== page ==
Hi,Which of these three books would you recommend as an introduction to measure theory:o First Look at Rigorous Probability Theory. Jeffrey S. Rosenthalo The Elements of Integration and Lebesgue Measure. Robert G. Bartleo Measure, Integral and Probability. Marek Capinski, Peter E. KoppBackground: my probability skills go as far as "Probability and Random Processes" by Grimmett and Stirzaker and my analysis skills are rather rudimentary.Thanks

Go first with Bartle to develop the mathematical foundation, which is measure theory, then continue with Capinski & Kopp. Afterward, for second reading and reference, you can read Patrick Billingsley's "Probability and Measure". If you want to take a shortcut or don't have enough time, just go straight with Capinski & Kopp. It has an accessible intro to measure theory. Well, it helped me get through an interview to Oxford's "Mathematical and Computational Finance" programme. But then again, I've read Bartle.

Thanks canis. I think I will take the shortcut and jump straight to Capinski & Kopp keeping in mind that I may need some background material.

Thank you quantmeh. Just got Karr's from the library. It is definitely quite gentle when it gets to presenting measure theory.

- moralExpectation
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Bartle is not particularly gentle but it is clear, complete and short. If you are happy motivating measure theory yourself then reading it and plowing through the exercises will give you a much better understanding than learning from a longer, slower book. If you become familiar with it it will serve well as a reference in the future.It is the reason I can do measure theory today and I thoroughly recommend it.

I am posting some references that present lebesgue integration and probability theory in terms of measure theory for engineers but without proofs. FYI, this is the way this is presented to students in France. It makes little sense in my opinion to go for a full-blown math approach unless you want to be a mathematician. For financial engineering and quant finance this whole topic is of relative value only. I find it much more modern and useful to approach stochastic processes from a (discrete-time) time series perspective rather than from a stochastic calculus perspective. Makes you much more marketable in the future. The reason the second approach has been so prominent is that complex derivatives were so hot and that is what everybody wanted to do.That is changing nowadays though. Anyway: these books are very very good.There is also:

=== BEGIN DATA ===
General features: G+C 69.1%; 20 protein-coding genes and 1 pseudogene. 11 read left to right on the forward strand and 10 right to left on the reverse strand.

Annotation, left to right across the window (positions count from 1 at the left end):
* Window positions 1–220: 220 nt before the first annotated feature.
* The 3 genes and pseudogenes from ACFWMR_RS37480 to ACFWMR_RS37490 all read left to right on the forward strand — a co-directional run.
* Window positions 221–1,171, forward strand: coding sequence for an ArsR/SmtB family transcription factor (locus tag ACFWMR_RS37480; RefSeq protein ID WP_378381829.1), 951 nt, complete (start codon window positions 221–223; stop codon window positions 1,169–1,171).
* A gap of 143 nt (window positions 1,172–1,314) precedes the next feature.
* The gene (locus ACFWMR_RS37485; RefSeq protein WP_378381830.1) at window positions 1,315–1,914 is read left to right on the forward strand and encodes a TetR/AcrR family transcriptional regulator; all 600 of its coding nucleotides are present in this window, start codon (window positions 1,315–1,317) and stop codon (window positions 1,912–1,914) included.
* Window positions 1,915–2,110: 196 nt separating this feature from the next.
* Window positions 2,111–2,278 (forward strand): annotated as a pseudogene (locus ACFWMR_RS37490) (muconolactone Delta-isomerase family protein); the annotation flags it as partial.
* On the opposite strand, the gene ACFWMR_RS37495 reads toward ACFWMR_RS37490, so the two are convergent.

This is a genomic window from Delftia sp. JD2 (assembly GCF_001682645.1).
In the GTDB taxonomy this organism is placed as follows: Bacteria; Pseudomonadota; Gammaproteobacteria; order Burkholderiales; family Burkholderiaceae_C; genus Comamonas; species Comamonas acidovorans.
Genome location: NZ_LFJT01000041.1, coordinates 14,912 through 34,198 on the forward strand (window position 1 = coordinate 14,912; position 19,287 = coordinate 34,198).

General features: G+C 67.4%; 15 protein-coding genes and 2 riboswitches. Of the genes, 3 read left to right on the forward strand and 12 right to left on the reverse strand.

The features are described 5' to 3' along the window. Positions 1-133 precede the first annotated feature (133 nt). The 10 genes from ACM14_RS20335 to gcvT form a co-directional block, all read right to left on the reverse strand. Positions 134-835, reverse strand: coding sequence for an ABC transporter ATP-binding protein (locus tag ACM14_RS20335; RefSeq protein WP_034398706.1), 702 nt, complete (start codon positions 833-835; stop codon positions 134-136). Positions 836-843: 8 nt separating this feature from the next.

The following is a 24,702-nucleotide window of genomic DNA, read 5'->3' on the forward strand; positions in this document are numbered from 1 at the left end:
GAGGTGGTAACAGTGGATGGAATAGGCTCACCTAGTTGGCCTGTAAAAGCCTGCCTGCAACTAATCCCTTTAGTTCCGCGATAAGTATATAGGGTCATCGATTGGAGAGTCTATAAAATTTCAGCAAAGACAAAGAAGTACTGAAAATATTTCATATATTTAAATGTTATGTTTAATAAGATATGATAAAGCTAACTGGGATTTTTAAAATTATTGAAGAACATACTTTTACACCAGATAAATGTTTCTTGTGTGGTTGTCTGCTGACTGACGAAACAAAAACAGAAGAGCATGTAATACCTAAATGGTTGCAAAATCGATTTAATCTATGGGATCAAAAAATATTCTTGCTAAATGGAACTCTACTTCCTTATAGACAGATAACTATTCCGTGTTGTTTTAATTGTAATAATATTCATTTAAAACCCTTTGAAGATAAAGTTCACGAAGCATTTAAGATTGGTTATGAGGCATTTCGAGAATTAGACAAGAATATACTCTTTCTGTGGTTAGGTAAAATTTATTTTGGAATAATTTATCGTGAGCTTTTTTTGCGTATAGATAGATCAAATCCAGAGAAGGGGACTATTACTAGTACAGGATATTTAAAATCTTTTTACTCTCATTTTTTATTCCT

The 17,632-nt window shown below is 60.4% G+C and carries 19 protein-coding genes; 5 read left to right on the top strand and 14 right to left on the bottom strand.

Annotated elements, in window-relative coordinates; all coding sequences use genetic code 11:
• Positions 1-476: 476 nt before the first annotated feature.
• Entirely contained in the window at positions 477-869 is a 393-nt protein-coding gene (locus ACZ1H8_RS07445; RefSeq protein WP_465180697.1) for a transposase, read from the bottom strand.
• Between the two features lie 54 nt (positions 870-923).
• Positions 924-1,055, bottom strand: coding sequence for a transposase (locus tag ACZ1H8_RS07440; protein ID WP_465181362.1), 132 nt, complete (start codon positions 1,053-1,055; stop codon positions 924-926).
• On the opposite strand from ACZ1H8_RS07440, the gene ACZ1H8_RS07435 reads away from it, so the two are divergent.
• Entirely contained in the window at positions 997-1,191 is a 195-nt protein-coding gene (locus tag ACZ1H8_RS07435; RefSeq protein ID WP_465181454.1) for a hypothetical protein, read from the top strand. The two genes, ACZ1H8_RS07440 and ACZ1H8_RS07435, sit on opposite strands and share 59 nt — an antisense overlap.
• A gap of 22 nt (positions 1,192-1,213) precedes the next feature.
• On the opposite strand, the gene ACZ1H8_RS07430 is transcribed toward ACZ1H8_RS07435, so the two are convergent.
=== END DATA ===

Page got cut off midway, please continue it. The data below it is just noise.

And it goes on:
- moralExpectation
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QuoteOriginally posted by: mtsmI find it much more modern and useful to approach stochastic processes from a (discrete-time) time series perspective rather than from a stochastic calculus perspective. Makes you much more marketable in the future. The reason the second approach has been so prominent is that complex derivatives were so hot and that is what everybody wanted to do.Sorry, I have no idea how you can claim that not understanding continuous processes case makes you more 'marketable'. You're talking about something fundamental to this field of maths, and absolutely central to mathematical finance. Avoiding learning something just because it's viewed as 'hard' will not make you more employable.